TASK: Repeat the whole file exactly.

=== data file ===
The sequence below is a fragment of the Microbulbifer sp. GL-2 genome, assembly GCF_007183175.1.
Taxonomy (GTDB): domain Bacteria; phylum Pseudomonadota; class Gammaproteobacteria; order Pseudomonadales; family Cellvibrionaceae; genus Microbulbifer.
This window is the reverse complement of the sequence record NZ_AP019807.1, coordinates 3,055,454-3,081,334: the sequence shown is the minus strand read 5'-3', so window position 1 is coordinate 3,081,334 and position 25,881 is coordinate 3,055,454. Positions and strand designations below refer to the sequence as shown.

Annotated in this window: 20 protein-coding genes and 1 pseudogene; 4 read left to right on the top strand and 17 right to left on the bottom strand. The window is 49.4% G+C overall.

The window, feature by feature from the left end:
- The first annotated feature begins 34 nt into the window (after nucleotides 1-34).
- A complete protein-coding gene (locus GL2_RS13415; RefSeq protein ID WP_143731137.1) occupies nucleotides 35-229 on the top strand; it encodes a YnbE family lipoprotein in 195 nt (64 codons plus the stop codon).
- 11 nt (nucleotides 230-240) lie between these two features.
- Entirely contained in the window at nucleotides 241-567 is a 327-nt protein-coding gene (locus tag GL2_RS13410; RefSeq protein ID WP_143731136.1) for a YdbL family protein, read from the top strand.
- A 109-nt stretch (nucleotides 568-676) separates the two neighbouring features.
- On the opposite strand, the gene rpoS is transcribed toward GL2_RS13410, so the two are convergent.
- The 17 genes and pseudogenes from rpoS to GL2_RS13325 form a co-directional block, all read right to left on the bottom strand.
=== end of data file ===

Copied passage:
The sequence below is a fragment of the Microbulbifer sp. GL-2 genome, assembly GCF_007183175.1.
Taxonomy (GTDB): domain Bacteria; phylum Pseudomonadota; class Gammaproteobacteria; order Pseudomonadales; family Cellvibrionaceae; genus Microbulbifer.
This window is the reverse complement of the sequence record NZ_AP019807.1, coordinates 3,055,454-3,081,334: the sequence shown is the minus strand read 5'-3', so window position 1 is coordinate 3,081,334 and position 25,881 is coordinate 3,055,454. Positions and strand designations below refer to the sequence as shown.

Annotated in this window: 20 protein-coding genes and 1 pseudogene; 4 read left to right on the top strand and 17 right to left on the bottom strand. The window is 49.4% G+C overall.

The window, feature by feature from the left end:
- The first annotated feature begins 34 nt into the window (after nucleotides 1-34).
- A complete protein-coding gene (locus GL2_RS13415; RefSeq protein ID WP_143731137.1) occupies nucleotides 35-229 on the top strand; it encodes a YnbE family lipoprotein in 195 nt (64 codons plus the stop codon).
- 11 nt (nucleotides 230-240) lie between these two features.
- Entirely contained in the window at nucleotides 241-567 is a 327-nt protein-coding gene (locus tag GL2_RS13410; RefSeq protein ID WP_143731136.1) for a YdbL family protein, read from the top strand.
- A 109-nt stretch (nucleotides 568-676) separates the two neighbouring features.
- On the opposite strand, the gene rpoS is transcribed toward GL2_RS13410, so the two are convergent.
- The 17 genes and pseudogenes from rpoS to GL2_RS13325 form a co-directional block, all read right to left on the bottom strand.